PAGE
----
• Users Online: 169
  • Print this page
  • Email this page


 
 Table of Contents  
ORIGINAL ARTICLE
Year : 2017  |  Volume : 2  |  Issue : 1  |  Page : 16-19

Reproductive health decision-making among adolescents in public secondary schools in Zaria, North-Western, Nigeria


1 Department of Community Medicine, Ahmadu Bello University, Zaria, Nigeria
2 General Hospital, Kawo, Kaduna State Ministry of Health, Kaduna, Nigeria
3 Department of Community Medicine, Ahmadu Bello University Teaching Hospital, Zaria, Nigeria

Date of Web Publication13-Sep-2017

Correspondence Address:
Muhammed Sani Ibrahim
Department of Community Medicine, Ahmadu Bello University, Zaria
Nigeria
Login to access the Email id

Source of Support: None, Conflict of Interest: None


DOI: 10.4103/archms.archms_22_17

Rights and Permissions
  Abstract 


Introduction: Risky sexual behavior among adolescents is a major contributory factor to adolescent morbidity. This is mainly because during adolescence, cognitive, and psychological maturity coupled with increased need for autonomy translates into a greater desire for independent decision-making. The study assessed reproductive health decision-making and its sociodemographic determinants among adolescent senior secondary school students. Methods: This was a cross-sectional study involving 384 adolescent senior secondary school students selected through multi-stage sampling. Data were collected through a self-administered questionnaire and analyzed using IBM SPSS Statistics version 20 and results are presented in tables and charts. Results: Mean age of the respondents was 17.5 ± 1.3 years, and 170 (44.6%) were <18 years old. Reproductive health decision-making was good in 116 (30.1%). If they were sexually abused, 187 (48.4%) said that they would report first to their parents. Reproductive health decision-making showed statistically significant association with gender (P = 0.04), and class of the study (P < 0.0001), but not with age (P = 0.24), ethnicity (P = 0.86), religion (P = 0.16), and marital status (P = 0.99). Conclusion: Reproductive health decision was generally poor, and it was influenced by gender and class of the study. Therefore, Government should consider ways of improving reproductive health decision-making among the secondary school students, possibly by including it in their school curriculum. Future studies should identify locally applicable interventions to promote parent–child connectedness for improving reproductive health decision-making among adolescents.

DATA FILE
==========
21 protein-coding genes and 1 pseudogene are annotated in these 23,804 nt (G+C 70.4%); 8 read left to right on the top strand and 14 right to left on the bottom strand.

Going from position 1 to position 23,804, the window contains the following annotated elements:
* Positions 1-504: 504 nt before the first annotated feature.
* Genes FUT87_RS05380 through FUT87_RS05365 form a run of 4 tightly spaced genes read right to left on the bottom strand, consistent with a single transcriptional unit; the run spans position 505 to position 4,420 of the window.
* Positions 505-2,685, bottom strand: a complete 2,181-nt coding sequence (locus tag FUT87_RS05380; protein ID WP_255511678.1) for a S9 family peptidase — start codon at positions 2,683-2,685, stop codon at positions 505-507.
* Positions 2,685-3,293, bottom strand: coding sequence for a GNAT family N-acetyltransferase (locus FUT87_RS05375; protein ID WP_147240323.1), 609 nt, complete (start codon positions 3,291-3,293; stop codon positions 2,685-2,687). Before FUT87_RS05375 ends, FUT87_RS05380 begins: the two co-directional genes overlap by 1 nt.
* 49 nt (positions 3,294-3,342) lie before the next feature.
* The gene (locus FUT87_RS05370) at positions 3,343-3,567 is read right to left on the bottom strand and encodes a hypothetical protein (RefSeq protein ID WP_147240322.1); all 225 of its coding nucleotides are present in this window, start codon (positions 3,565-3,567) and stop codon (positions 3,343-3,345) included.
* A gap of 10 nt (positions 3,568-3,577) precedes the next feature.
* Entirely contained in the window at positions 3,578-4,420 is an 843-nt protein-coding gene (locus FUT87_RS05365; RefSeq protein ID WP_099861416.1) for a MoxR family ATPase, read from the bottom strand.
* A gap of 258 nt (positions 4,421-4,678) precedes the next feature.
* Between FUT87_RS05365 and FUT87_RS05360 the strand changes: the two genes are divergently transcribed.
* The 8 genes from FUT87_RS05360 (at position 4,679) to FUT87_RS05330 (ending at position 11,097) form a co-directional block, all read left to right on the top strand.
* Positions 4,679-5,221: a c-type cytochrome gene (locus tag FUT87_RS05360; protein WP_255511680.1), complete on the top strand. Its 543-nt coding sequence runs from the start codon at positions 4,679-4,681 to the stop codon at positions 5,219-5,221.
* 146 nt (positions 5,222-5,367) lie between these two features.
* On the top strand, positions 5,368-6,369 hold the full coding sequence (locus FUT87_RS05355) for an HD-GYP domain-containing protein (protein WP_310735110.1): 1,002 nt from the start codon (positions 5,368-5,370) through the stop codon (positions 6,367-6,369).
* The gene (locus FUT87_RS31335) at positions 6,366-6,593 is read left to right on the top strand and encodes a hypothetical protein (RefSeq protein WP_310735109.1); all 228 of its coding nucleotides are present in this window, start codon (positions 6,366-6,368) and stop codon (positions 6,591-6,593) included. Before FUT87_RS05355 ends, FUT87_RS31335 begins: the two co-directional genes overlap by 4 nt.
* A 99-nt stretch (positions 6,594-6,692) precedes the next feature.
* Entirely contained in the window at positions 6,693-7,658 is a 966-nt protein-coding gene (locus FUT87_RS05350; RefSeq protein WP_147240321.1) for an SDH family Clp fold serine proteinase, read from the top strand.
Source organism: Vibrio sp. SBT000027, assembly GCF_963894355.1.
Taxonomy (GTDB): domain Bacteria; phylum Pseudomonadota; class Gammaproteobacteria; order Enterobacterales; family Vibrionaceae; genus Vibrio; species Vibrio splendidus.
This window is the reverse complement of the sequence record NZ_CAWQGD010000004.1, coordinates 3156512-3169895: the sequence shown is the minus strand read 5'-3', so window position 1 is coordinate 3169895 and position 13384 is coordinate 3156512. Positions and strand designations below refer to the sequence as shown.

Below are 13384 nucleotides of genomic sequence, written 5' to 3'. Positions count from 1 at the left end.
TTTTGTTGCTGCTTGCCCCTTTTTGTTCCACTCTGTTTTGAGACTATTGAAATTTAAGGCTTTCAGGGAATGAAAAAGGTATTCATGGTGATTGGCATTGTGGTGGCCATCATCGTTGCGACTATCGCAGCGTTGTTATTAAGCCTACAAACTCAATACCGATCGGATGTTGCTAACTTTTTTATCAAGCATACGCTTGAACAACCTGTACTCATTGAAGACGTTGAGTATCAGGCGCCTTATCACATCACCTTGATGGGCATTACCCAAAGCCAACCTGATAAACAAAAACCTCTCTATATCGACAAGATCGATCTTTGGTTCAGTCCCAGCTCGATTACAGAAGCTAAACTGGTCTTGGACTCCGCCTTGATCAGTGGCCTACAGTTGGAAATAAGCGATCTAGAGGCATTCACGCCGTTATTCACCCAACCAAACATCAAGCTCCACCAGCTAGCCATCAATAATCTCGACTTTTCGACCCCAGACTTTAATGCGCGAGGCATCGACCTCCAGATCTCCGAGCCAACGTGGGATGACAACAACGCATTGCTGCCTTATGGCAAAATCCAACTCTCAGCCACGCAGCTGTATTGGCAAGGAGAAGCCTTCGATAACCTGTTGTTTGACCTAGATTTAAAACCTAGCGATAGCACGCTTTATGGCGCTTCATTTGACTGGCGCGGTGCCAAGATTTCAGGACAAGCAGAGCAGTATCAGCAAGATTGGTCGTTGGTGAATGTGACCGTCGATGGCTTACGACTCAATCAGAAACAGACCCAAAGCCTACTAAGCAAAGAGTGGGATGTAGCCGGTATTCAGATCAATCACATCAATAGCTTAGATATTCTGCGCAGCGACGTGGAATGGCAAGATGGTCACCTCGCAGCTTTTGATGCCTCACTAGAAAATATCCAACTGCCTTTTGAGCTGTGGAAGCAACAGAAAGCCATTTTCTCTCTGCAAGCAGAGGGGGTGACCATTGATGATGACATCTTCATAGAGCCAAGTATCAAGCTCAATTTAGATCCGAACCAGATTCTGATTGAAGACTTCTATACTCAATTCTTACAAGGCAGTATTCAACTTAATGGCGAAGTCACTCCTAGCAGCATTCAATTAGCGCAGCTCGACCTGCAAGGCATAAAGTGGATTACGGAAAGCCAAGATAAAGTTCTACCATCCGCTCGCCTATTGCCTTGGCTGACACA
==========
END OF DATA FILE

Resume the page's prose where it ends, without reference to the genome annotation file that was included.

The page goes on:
Keywords: Adolescents, decision-making, Nigeria, reproductive health


How to cite this article:
Ibrahim MS, Adamu SA, Yakubu M, Bashir SS. Reproductive health decision-making among adolescents in public secondary schools in Zaria, North-Western, Nigeria. Arch Med Surg 2017;2:16-9

How to cite this URL:
Ibrahim MS, Adamu SA, Yakubu M, Bashir SS. Reproductive health decision-making among adolescents in public secondary schools in Zaria, North-Western, Nigeria. Arch Med Surg [serial online] 2017 [cited 2018 Aug 16];2:16-9. Available from: http://www.archms.org/text.asp?2017/2/1/16/214560




  Introduction Top


Risky sexual behaviors lead to unintended pregnancy and sexually transmitted infections including human immunodeficiency virus infections. Among adolescents, these behaviors are a major contributor to morbidity.[1] This is mainly because during adolescence, cognitive, and psychological maturity coupled with increased need for autonomy translates into a greater desire for independent decision-making.[2] As such, the World Health Organization (WHO) has declared addressing the sexual and reproductive health needs of adolescents as a crucial element in promoting the sexual health and safety of all adolescents.[3] Reproductive health is a state of complete physical, mental, and social well-being and not merely the absence of disease or infirmity, in all matters relating to the reproductive system and to its functions and processes.[4]